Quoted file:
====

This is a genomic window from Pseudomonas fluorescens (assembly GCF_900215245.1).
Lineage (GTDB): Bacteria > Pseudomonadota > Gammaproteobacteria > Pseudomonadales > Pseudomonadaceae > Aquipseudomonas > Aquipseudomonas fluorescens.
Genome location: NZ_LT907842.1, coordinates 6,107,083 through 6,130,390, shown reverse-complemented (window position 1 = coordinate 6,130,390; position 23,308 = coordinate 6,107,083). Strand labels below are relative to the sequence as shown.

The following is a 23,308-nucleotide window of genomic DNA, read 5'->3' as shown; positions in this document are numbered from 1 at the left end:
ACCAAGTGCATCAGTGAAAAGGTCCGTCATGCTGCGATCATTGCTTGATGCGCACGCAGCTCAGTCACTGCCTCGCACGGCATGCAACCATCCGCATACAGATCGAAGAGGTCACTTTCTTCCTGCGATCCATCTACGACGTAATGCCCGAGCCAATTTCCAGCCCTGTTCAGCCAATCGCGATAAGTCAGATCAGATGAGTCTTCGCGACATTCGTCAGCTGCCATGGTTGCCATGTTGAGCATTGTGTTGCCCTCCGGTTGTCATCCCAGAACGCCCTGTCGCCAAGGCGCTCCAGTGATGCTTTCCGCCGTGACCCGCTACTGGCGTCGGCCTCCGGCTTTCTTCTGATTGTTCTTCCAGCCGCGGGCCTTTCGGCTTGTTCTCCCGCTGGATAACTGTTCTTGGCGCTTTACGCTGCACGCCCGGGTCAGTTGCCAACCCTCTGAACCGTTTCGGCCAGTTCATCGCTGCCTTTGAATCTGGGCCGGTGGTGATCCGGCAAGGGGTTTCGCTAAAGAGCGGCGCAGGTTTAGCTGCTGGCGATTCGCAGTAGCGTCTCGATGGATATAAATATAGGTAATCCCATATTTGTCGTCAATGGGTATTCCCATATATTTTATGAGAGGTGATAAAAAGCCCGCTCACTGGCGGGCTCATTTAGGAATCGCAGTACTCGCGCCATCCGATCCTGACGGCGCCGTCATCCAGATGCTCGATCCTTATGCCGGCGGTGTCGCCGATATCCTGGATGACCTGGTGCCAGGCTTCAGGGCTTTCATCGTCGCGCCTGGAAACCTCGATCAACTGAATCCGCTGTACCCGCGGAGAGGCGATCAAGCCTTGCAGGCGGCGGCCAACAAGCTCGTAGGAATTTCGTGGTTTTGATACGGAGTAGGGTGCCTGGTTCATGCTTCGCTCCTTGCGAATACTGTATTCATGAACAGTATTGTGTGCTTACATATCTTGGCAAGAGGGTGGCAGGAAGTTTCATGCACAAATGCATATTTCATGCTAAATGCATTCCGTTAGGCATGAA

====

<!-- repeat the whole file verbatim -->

This is a genomic window from Pseudomonas fluorescens (assembly GCF_900215245.1).
Lineage (GTDB): Bacteria > Pseudomonadota > Gammaproteobacteria > Pseudomonadales > Pseudomonadaceae > Aquipseudomonas > Aquipseudomonas fluorescens.
Genome location: NZ_LT907842.1, coordinates 6,107,083 through 6,130,390, shown reverse-complemented (window position 1 = coordinate 6,130,390; position 23,308 = coordinate 6,107,083). Strand labels below are relative to the sequence as shown.

The following is a 23,308-nucleotide window of genomic DNA, read 5'->3' as shown; positions in this document are numbered from 1 at the left end:
ACCAAGTGCATCAGTGAAAAGGTCCGTCATGCTGCGATCATTGCTTGATGCGCACGCAGCTCAGTCACTGCCTCGCACGGCATGCAACCATCCGCATACAGATCGAAGAGGTCACTTTCTTCCTGCGATCCATCTACGACGTAATGCCCGAGCCAATTTCCAGCCCTGTTCAGCCAATCGCGATAAGTCAGATCAGATGAGTCTTCGCGACATTCGTCAGCTGCCATGGTTGCCATGTTGAGCATTGTGTTGCCCTCCGGTTGTCATCCCAGAACGCCCTGTCGCCAAGGCGCTCCAGTGATGCTTTCCGCCGTGACCCGCTACTGGCGTCGGCCTCCGGCTTTCTTCTGATTGTTCTTCCAGCCGCGGGCCTTTCGGCTTGTTCTCCCGCTGGATAACTGTTCTTGGCGCTTTACGCTGCACGCCCGGGTCAGTTGCCAACCCTCTGAACCGTTTCGGCCAGTTCATCGCTGCCTTTGAATCTGGGCCGGTGGTGATCCGGCAAGGGGTTTCGCTAAAGAGCGGCGCAGGTTTAGCTGCTGGCGATTCGCAGTAGCGTCTCGATGGATATAAATATAGGTAATCCCATATTTGTCGTCAATGGGTATTCCCATATATTTTATGAGAGGTGATAAAAAGCCCGCTCACTGGCGGGCTCATTTAGGAATCGCAGTACTCGCGCCATCCGATCCTGACGGCGCCGTCATCCAGATGCTCGATCCTTATGCCGGCGGTGTCGCCGATATCCTGGATGACCTGGTGCCAGGCTTCAGGGCTTTCATCGTCGCGCCTGGAAACCTCGATCAACTGAATCCGCTGTACCCGCGGAGAGGCGATCAAGCCTTGCAGGCGGCGGCCAACAAGCTCGTAGGAATTTCGTGGTTTTGATACGGAGTAGGGTGCCTGGTTCATGCTTCGCTCCTTGCGAATACTGTATTCATGAACAGTATTGTGTGCTTACATATCTTGGCAAGAGGGTGGCAGGAAGTTTCATGCACAAATGCATATTTCATGCTAAATGCATTCCGTTAGGCATGAA